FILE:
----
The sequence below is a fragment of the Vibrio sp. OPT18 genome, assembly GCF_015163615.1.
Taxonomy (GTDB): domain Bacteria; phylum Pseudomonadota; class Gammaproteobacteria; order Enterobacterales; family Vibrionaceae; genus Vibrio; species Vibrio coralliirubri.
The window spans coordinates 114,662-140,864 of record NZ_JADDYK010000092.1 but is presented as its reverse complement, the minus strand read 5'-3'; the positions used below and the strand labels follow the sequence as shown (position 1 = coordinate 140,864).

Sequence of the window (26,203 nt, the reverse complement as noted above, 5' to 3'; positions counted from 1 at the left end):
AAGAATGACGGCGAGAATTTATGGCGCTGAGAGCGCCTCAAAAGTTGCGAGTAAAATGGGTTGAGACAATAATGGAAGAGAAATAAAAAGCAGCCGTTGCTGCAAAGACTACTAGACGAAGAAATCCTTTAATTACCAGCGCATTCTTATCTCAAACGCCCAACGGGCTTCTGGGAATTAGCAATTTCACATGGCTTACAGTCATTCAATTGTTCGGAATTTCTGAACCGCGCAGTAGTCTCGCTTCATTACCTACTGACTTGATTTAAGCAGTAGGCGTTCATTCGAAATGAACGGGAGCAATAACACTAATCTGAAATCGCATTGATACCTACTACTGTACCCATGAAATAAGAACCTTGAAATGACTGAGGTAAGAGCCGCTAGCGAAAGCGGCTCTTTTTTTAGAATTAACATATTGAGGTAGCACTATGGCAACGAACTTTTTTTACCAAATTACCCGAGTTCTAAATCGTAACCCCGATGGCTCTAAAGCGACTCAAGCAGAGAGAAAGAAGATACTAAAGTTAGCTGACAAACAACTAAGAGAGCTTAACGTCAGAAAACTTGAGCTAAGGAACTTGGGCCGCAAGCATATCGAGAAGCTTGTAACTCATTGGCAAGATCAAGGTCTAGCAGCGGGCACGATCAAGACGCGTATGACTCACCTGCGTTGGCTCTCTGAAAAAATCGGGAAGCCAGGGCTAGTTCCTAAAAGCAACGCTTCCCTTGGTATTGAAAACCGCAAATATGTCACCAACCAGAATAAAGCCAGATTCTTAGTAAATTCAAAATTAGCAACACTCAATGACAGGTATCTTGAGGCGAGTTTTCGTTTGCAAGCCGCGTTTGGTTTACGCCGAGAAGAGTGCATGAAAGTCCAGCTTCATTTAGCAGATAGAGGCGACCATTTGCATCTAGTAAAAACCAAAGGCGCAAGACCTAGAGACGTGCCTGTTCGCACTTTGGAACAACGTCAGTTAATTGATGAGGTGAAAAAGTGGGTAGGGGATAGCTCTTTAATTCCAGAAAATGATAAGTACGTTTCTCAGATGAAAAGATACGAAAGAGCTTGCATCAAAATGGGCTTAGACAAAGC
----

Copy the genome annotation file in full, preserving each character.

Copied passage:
The sequence below is a fragment of the Vibrio sp. OPT18 genome, assembly GCF_015163615.1.
Taxonomy (GTDB): domain Bacteria; phylum Pseudomonadota; class Gammaproteobacteria; order Enterobacterales; family Vibrionaceae; genus Vibrio; species Vibrio coralliirubri.
The window spans coordinates 114,662-140,864 of record NZ_JADDYK010000092.1 but is presented as its reverse complement, the minus strand read 5'-3'; the positions used below and the strand labels follow the sequence as shown (position 1 = coordinate 140,864).

Sequence of the window (26,203 nt, the reverse complement as noted above, 5' to 3'; positions counted from 1 at the left end):
AAGAATGACGGCGAGAATTTATGGCGCTGAGAGCGCCTCAAAAGTTGCGAGTAAAATGGGTTGAGACAATAATGGAAGAGAAATAAAAAGCAGCCGTTGCTGCAAAGACTACTAGACGAAGAAATCCTTTAATTACCAGCGCATTCTTATCTCAAACGCCCAACGGGCTTCTGGGAATTAGCAATTTCACATGGCTTACAGTCATTCAATTGTTCGGAATTTCTGAACCGCGCAGTAGTCTCGCTTCATTACCTACTGACTTGATTTAAGCAGTAGGCGTTCATTCGAAATGAACGGGAGCAATAACACTAATCTGAAATCGCATTGATACCTACTACTGTACCCATGAAATAAGAACCTTGAAATGACTGAGGTAAGAGCCGCTAGCGAAAGCGGCTCTTTTTTTAGAATTAACATATTGAGGTAGCACTATGGCAACGAACTTTTTTTACCAAATTACCCGAGTTCTAAATCGTAACCCCGATGGCTCTAAAGCGACTCAAGCAGAGAGAAAGAAGATACTAAAGTTAGCTGACAAACAACTAAGAGAGCTTAACGTCAGAAAACTTGAGCTAAGGAACTTGGGCCGCAAGCATATCGAGAAGCTTGTAACTCATTGGCAAGATCAAGGTCTAGCAGCGGGCACGATCAAGACGCGTATGACTCACCTGCGTTGGCTCTCTGAAAAAATCGGGAAGCCAGGGCTAGTTCCTAAAAGCAACGCTTCCCTTGGTATTGAAAACCGCAAATATGTCACCAACCAGAATAAAGCCAGATTCTTAGTAAATTCAAAATTAGCAACACTCAATGACAGGTATCTTGAGGCGAGTTTTCGTTTGCAAGCCGCGTTTGGTTTACGCCGAGAAGAGTGCATGAAAGTCCAGCTTCATTTAGCAGATAGAGGCGACCATTTGCATCTAGTAAAAACCAAAGGCGCAAGACCTAGAGACGTGCCTGTTCGCACTTTGGAACAACGTCAGTTAATTGATGAGGTGAAAAAGTGGGTAGGGGATAGCTCTTTAATTCCAGAAAATGATAAGTACGTTTCTCAGATGAAAAGATACGAAAGAGCTTGCATCAAAATGGGCTTAGACAAAGC